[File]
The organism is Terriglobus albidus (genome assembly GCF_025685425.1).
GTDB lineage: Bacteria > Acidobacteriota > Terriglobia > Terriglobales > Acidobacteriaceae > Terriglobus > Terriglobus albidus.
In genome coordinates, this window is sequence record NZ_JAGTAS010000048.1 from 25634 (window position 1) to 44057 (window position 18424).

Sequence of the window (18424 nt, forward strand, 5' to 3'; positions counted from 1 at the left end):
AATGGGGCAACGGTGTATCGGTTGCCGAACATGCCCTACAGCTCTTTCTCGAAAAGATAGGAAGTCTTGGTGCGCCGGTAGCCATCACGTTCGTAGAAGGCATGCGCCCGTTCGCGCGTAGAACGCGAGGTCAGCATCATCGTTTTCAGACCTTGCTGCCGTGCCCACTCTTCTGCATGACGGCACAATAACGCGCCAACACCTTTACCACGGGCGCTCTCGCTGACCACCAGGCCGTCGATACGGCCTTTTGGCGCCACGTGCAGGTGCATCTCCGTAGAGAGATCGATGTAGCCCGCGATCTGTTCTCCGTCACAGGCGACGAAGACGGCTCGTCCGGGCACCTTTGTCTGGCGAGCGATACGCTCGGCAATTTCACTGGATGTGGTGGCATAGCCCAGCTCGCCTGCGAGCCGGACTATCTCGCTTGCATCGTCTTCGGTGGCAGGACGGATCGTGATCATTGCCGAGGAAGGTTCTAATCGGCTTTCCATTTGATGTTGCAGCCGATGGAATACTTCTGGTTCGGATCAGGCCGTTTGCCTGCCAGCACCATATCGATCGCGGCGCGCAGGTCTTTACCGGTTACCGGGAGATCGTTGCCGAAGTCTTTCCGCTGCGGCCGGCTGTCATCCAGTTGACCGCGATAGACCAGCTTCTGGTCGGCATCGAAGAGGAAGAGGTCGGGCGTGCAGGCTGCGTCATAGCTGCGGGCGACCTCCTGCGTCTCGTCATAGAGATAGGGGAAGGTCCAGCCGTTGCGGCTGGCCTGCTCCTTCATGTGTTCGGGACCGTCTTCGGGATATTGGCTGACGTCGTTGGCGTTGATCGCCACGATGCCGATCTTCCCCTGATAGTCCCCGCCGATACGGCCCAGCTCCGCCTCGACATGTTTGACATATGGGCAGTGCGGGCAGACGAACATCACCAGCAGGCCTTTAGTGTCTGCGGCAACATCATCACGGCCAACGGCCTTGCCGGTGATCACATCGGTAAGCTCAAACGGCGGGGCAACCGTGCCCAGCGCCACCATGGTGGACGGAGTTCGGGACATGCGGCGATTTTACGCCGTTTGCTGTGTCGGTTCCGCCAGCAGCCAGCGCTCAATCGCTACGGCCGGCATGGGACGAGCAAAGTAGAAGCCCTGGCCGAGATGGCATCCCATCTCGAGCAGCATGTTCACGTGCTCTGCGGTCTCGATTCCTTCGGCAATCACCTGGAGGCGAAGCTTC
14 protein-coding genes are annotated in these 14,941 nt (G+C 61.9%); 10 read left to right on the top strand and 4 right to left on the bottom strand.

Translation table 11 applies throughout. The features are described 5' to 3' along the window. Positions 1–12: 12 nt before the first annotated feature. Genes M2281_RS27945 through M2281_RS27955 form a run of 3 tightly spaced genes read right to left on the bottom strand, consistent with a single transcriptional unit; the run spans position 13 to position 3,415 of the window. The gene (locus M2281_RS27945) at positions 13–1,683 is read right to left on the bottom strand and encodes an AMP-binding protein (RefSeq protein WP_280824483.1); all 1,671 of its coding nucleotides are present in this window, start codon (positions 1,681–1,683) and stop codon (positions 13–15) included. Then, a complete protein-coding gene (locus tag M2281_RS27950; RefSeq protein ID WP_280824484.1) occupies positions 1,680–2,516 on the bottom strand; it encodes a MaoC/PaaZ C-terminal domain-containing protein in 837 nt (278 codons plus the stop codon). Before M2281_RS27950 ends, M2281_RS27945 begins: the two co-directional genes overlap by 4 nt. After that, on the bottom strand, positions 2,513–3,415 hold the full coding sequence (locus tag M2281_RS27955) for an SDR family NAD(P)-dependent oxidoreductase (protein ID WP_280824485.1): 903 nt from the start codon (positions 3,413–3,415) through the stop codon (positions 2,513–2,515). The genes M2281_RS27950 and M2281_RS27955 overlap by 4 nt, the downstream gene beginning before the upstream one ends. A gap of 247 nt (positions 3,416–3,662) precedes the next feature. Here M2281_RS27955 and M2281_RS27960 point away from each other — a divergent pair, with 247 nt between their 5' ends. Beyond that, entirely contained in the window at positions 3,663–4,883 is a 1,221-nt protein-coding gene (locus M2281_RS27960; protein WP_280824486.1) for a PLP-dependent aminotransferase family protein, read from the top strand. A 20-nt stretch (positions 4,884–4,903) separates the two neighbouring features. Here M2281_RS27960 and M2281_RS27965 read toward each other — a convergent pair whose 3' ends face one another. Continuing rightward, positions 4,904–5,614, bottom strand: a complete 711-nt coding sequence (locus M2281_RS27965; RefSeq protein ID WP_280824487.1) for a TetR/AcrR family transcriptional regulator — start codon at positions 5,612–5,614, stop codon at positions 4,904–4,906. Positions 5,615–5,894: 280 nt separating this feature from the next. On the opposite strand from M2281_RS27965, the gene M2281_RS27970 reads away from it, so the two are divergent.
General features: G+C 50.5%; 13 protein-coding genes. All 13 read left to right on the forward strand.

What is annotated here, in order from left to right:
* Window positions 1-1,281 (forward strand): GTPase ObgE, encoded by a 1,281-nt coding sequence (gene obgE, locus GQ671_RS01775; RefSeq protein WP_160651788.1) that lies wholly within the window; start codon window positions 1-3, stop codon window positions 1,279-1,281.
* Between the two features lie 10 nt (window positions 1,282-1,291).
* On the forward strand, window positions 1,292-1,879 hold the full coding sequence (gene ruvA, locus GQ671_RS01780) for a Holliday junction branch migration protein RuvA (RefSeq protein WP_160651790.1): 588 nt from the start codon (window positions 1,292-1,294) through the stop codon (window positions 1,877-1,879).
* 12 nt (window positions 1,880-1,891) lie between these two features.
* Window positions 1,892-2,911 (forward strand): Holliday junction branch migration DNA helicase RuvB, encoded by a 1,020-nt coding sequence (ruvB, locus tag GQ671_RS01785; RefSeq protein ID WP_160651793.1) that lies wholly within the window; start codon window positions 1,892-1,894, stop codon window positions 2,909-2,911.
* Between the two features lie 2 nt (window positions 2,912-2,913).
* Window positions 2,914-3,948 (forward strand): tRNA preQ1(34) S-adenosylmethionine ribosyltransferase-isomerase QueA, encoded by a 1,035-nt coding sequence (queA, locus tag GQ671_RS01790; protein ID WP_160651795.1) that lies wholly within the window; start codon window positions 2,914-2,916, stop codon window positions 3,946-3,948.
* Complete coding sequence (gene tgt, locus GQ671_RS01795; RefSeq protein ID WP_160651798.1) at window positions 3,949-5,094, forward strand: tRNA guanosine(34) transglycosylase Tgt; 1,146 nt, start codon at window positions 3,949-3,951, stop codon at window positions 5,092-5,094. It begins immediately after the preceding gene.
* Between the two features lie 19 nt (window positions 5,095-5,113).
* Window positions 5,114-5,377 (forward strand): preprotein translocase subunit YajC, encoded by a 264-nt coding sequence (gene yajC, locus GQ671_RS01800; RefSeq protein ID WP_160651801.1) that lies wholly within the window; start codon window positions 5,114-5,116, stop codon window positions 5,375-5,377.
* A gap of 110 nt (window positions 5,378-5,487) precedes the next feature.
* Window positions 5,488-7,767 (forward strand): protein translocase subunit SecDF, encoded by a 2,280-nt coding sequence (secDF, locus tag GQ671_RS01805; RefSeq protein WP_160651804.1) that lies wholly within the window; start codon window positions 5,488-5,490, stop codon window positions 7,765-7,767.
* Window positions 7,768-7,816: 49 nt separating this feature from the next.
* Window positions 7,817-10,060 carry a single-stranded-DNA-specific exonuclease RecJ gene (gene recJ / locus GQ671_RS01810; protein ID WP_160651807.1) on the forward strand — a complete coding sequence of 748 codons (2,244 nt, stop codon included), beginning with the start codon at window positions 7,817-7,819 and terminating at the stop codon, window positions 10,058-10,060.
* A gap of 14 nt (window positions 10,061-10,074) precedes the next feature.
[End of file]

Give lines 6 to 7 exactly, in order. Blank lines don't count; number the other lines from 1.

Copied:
14 protein-coding genes are annotated in these 14,941 nt (G+C 61.9%); 10 read left to right on the top strand and 4 right to left on the bottom strand.

Translation table 11 applies throughout. The features are described 5' to 3' along the window. Positions 1–12: 12 nt before the first annotated feature. Genes M2281_RS27945 through M2281_RS27955 form a run of 3 tightly spaced genes read right to left on the bottom strand, consistent with a single transcriptional unit; the run spans position 13 to position 3,415 of the window. The gene (locus M2281_RS27945) at positions 13–1,683 is read right to left on the bottom strand and encodes an AMP-binding protein (RefSeq protein WP_280824483.1); all 1,671 of its coding nucleotides are present in this window, start codon (positions 1,681–1,683) and stop codon (positions 13–15) included. Then, a complete protein-coding gene (locus tag M2281_RS27950; RefSeq protein ID WP_280824484.1) occupies positions 1,680–2,516 on the bottom strand; it encodes a MaoC/PaaZ C-terminal domain-containing protein in 837 nt (278 codons plus the stop codon). Before M2281_RS27950 ends, M2281_RS27945 begins: the two co-directional genes overlap by 4 nt. After that, on the bottom strand, positions 2,513–3,415 hold the full coding sequence (locus tag M2281_RS27955) for an SDR family NAD(P)-dependent oxidoreductase (protein ID WP_280824485.1): 903 nt from the start codon (positions 3,413–3,415) through the stop codon (positions 2,513–2,515). The genes M2281_RS27950 and M2281_RS27955 overlap by 4 nt, the downstream gene beginning before the upstream one ends. A gap of 247 nt (positions 3,416–3,662) precedes the next feature. Here M2281_RS27955 and M2281_RS27960 point away from each other — a divergent pair, with 247 nt between their 5' ends. Beyond that, entirely contained in the window at positions 3,663–4,883 is a 1,221-nt protein-coding gene (locus M2281_RS27960; protein WP_280824486.1) for a PLP-dependent aminotransferase family protein, read from the top strand. A 20-nt stretch (positions 4,884–4,903) separates the two neighbouring features. Here M2281_RS27960 and M2281_RS27965 read toward each other — a convergent pair whose 3' ends face one another. Continuing rightward, positions 4,904–5,614, bottom strand: a complete 711-nt coding sequence (locus M2281_RS27965; RefSeq protein ID WP_280824487.1) for a TetR/AcrR family transcriptional regulator — start codon at positions 5,612–5,614, stop codon at positions 4,904–4,906. Positions 5,615–5,894: 280 nt separating this feature from the next. On the opposite strand from M2281_RS27965, the gene M2281_RS27970 reads away from it, so the two are divergent.